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R BlockSpringtime Libation

At one point there were many juleps. It was a whole class of fruity drinks, with offshoots, cousins, and icy branches. The word itself descends from the Arabic julab, which means rosewater, and has come to refer to seasoned water, fruity water, or boozy-fruity-water. There is serious history with a julep, and maybe that weight is one of the problems keeping this, one of the world’s ideal liquid compositions, mostly regulated to a particular and very popular horse race held the first Saturday in May.

Now, I love a Mint Julep on Derby Day as much as at least half of my close friends. (The other half? Insane for it. Dangerous for it. Raising their children to be Mint Julep madwomen and madmen on Derby Day.) However, I do feel a pinch pecked that the Mint Julep is not given its broader due. The Mint Julep is a prince or princess among drinks. Its harmony of spring water (who doesn’t love the spring?), sublime sugar, fresh mint (which carries the heart of spring in every leaf, like a hope for sunshine and a blooming and better world), and then, finally, and most importantly, America’s own bourbon, brings stability to the glass, to springtime, and to any occasion where it’s served. All of these elements socialize, mingle, and combine to become an essential part not only of history, but of every gala where a drop passes lips.

This, then, is a Julep: a part of history and a part of making history. Remember that next time you’re mixing one up. You’re having a drink, but now you’re also part of something larger than yourself.

 

4 or 5 fresh mint leaves 

1 ounce Simple Syrup

Crushed ice 

3 ounces Kentucky bourbon

Fresh mint sprig for garnish

 

1. Take one mint leaf and rub it over the inside of a metal julep cup (if you have one) or a highball glass. Be sure the mint comes into close acquaintance with all of the inside of the glass, then let the leaf come to rest in the glass.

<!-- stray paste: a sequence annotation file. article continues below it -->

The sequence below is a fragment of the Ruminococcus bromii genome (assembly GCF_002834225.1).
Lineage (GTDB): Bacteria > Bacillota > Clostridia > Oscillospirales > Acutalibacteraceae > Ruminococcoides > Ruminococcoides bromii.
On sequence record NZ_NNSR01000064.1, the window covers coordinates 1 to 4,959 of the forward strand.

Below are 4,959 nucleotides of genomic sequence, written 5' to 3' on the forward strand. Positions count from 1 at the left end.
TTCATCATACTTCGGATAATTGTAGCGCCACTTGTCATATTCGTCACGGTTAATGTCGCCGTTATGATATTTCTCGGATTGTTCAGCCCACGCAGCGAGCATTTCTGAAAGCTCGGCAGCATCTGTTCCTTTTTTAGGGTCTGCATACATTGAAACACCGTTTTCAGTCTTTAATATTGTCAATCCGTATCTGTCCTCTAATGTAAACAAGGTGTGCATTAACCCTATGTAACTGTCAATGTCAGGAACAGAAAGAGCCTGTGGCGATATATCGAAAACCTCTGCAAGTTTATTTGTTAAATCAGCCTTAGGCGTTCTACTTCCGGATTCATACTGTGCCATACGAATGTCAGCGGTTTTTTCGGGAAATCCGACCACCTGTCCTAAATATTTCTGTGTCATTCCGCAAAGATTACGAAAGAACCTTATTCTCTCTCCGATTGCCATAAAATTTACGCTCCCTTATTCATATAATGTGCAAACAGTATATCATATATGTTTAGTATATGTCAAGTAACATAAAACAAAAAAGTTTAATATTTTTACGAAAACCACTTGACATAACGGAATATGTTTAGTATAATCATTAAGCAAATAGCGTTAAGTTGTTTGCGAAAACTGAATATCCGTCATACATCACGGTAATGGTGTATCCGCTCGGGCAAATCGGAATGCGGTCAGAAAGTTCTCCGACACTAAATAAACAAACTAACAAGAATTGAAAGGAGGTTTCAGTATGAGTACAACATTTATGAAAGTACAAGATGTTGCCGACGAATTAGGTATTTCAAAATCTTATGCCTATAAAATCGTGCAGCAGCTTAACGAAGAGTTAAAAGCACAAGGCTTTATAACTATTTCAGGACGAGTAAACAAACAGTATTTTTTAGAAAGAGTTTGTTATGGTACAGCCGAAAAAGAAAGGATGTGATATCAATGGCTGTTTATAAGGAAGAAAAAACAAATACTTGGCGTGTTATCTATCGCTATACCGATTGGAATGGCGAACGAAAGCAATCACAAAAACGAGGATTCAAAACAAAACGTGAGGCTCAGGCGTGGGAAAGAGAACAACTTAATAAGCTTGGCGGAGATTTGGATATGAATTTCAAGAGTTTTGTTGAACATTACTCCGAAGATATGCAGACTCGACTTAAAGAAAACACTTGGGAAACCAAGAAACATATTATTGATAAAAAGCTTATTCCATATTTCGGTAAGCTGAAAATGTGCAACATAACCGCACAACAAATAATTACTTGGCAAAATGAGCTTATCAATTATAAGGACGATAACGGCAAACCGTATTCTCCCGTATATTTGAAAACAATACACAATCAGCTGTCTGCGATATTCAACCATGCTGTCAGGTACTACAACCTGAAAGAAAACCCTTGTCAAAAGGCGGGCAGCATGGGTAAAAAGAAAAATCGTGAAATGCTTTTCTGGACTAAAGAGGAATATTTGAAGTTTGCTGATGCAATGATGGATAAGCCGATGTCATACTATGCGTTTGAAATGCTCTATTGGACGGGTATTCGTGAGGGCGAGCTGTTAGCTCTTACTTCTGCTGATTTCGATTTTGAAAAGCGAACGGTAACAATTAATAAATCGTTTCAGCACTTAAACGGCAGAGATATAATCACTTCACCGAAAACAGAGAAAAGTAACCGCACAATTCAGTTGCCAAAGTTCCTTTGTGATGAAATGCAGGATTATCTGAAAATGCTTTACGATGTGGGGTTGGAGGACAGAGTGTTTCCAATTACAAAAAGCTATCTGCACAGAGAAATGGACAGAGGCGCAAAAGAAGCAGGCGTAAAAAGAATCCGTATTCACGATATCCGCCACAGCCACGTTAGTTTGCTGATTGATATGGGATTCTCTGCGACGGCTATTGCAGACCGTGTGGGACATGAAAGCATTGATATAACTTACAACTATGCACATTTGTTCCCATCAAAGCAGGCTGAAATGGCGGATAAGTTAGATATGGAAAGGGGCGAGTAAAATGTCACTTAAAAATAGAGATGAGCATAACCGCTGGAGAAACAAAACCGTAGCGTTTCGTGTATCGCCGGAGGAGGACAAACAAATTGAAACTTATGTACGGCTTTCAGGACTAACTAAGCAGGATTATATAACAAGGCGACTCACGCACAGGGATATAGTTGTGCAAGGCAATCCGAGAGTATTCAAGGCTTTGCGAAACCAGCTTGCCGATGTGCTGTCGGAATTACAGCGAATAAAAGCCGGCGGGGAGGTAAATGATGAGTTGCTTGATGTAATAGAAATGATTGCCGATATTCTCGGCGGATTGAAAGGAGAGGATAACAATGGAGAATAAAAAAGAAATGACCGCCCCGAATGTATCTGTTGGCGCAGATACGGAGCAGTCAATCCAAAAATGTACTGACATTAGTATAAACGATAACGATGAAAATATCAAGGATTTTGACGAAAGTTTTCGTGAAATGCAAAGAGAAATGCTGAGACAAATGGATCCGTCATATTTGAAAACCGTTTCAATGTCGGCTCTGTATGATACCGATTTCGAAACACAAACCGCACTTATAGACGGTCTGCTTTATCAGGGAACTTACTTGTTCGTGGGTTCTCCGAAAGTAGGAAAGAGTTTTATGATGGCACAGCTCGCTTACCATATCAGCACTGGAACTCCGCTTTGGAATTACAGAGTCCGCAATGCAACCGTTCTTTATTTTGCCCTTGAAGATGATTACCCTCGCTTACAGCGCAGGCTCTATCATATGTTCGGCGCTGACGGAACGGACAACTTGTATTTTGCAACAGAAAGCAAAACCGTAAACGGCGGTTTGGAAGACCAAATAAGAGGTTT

2. Add the remaining mint leaves and the simple syrup to the glass. Using a muddler or wooden spoon, muddle the leaves and syrup well. Remember, only by being strong can you live up to the juleps that came before yours.

3. Fill the glass halfway full with crushed ice. Add the bourbon. Stir well—the glass should get icy.

4. Fill the glass almost to the top with crushed ice. Stir just once and garnish with the mint sprig and a bit of reverence.

Note: Once upon a time, you picked your ice up in a block, then crushed it in a special ice-crushing bag. If you need to just start with crushed ice, don’t be too sad—or too happy—about it.

I’ve quoted this before, but it bears repeating: “A Mint Julep is not the process of a formula. It is a ceremony and must be performed by a gentleman possessing a true sense of the artistic, a deep reverence for the ingredients, and a proper appreciation of the occasion.”—S.B. Buckner, Jr., in a letter to General Connor, 1937.

A.J. Rathbun is the author of Good Spirits: Recipes, Revelations, Refreshments, and Romance, Shaken and Served with a Twist (Harvard Common Press, 2007) and other books.

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